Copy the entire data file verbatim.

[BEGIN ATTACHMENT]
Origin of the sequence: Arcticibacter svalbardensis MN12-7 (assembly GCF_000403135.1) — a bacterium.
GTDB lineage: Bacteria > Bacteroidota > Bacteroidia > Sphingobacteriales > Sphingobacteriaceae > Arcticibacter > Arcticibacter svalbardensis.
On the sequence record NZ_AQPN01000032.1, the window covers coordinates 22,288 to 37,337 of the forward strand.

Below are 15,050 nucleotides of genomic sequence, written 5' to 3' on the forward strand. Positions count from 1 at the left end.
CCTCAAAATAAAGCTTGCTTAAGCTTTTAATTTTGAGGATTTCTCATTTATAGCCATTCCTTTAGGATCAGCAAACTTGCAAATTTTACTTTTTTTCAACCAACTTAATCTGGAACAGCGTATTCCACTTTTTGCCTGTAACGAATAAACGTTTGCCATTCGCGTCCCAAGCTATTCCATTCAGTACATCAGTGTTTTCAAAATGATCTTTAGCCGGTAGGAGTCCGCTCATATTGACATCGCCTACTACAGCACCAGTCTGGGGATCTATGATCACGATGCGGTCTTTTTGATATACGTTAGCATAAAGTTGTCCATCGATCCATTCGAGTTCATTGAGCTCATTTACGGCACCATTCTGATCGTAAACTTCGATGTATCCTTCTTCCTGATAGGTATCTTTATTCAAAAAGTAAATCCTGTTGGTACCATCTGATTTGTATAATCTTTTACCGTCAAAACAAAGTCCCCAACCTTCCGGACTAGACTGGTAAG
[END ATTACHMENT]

Origin of the sequence: Arcticibacter svalbardensis MN12-7 (assembly GCF_000403135.1) — a bacterium.
GTDB lineage: Bacteria > Bacteroidota > Bacteroidia > Sphingobacteriales > Sphingobacteriaceae > Arcticibacter > Arcticibacter svalbardensis.
On the sequence record NZ_AQPN01000032.1, the window covers coordinates 22,288 to 37,337 of the forward strand.

Below are 15,050 nucleotides of genomic sequence, written 5' to 3' on the forward strand. Positions count from 1 at the left end.
CCTCAAAATAAAGCTTGCTTAAGCTTTTAATTTTGAGGATTTCTCATTTATAGCCATTCCTTTAGGATCAGCAAACTTGCAAATTTTACTTTTTTTCAACCAACTTAATCTGGAACAGCGTATTCCACTTTTTGCCTGTAACGAATAAACGTTTGCCATTCGCGTCCCAAGCTATTCCATTCAGTACATCAGTGTTTTCAAAATGATCTTTAGCCGGTAGGAGTCCGCTCATATTGACATCGCCTACTACAGCACCAGTCTGGGGATCTATGATCACGATGCGGTCTTTTTGATATACGTTAGCATAAAGTTGTCCATCGATCCATTCGAGTTCATTGAGCTCATTTACGGCACCATTCTGATCGTAAACTTCGATGTATCCTTCTTCCTGATAGGTATCTTTATTCAAAAAGTAAATCCTGTTGGTACCATCTGATTTGTATAATCTTTTACCGTCAAAACAAAGTCCCCAACCTTCCGGACTAGACTGGTAAG